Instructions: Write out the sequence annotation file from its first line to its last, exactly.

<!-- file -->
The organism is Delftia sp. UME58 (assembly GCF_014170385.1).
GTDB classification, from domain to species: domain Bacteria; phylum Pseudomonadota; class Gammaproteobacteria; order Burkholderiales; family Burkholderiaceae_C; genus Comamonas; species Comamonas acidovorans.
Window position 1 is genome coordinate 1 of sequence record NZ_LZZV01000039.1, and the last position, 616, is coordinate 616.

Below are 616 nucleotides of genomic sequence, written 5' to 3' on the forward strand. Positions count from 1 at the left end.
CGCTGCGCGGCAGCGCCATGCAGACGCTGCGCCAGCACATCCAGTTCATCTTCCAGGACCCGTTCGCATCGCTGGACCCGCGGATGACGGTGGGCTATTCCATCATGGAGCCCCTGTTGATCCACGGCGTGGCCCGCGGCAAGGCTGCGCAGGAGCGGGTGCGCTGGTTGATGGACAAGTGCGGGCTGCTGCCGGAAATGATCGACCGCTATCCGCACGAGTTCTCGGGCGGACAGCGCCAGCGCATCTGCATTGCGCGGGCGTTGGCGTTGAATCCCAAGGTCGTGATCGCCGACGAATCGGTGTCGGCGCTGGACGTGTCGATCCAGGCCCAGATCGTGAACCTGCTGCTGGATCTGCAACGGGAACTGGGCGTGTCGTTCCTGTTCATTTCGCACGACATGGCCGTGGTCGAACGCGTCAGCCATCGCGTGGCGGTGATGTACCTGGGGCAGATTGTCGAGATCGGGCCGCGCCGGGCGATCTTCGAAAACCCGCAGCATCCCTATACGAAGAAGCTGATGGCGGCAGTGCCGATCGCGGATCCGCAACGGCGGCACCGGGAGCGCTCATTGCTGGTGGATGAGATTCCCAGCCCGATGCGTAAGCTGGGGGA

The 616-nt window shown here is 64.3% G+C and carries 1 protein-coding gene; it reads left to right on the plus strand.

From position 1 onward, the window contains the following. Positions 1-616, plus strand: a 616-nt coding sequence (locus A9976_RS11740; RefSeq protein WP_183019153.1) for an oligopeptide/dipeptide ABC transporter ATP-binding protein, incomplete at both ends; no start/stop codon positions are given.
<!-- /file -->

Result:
The organism is Delftia sp. UME58 (assembly GCF_014170385.1).
GTDB classification, from domain to species: domain Bacteria; phylum Pseudomonadota; class Gammaproteobacteria; order Burkholderiales; family Burkholderiaceae_C; genus Comamonas; species Comamonas acidovorans.
Window position 1 is genome coordinate 1 of sequence record NZ_LZZV01000039.1, and the last position, 616, is coordinate 616.

Below are 616 nucleotides of genomic sequence, written 5' to 3' on the forward strand. Positions count from 1 at the left end.
CGCTGCGCGGCAGCGCCATGCAGACGCTGCGCCAGCACATCCAGTTCATCTTCCAGGACCCGTTCGCATCGCTGGACCCGCGGATGACGGTGGGCTATTCCATCATGGAGCCCCTGTTGATCCACGGCGTGGCCCGCGGCAAGGCTGCGCAGGAGCGGGTGCGCTGGTTGATGGACAAGTGCGGGCTGCTGCCGGAAATGATCGACCGCTATCCGCACGAGTTCTCGGGCGGACAGCGCCAGCGCATCTGCATTGCGCGGGCGTTGGCGTTGAATCCCAAGGTCGTGATCGCCGACGAATCGGTGTCGGCGCTGGACGTGTCGATCCAGGCCCAGATCGTGAACCTGCTGCTGGATCTGCAACGGGAACTGGGCGTGTCGTTCCTGTTCATTTCGCACGACATGGCCGTGGTCGAACGCGTCAGCCATCGCGTGGCGGTGATGTACCTGGGGCAGATTGTCGAGATCGGGCCGCGCCGGGCGATCTTCGAAAACCCGCAGCATCCCTATACGAAGAAGCTGATGGCGGCAGTGCCGATCGCGGATCCGCAACGGCGGCACCGGGAGCGCTCATTGCTGGTGGATGAGATTCCCAGCCCGATGCGTAAGCTGGGGGA

The 616-nt window shown here is 64.3% G+C and carries 1 protein-coding gene; it reads left to right on the plus strand.

From position 1 onward, the window contains the following. Positions 1-616, plus strand: a 616-nt coding sequence (locus A9976_RS11740; RefSeq protein WP_183019153.1) for an oligopeptide/dipeptide ABC transporter ATP-binding protein, incomplete at both ends; no start/stop codon positions are given.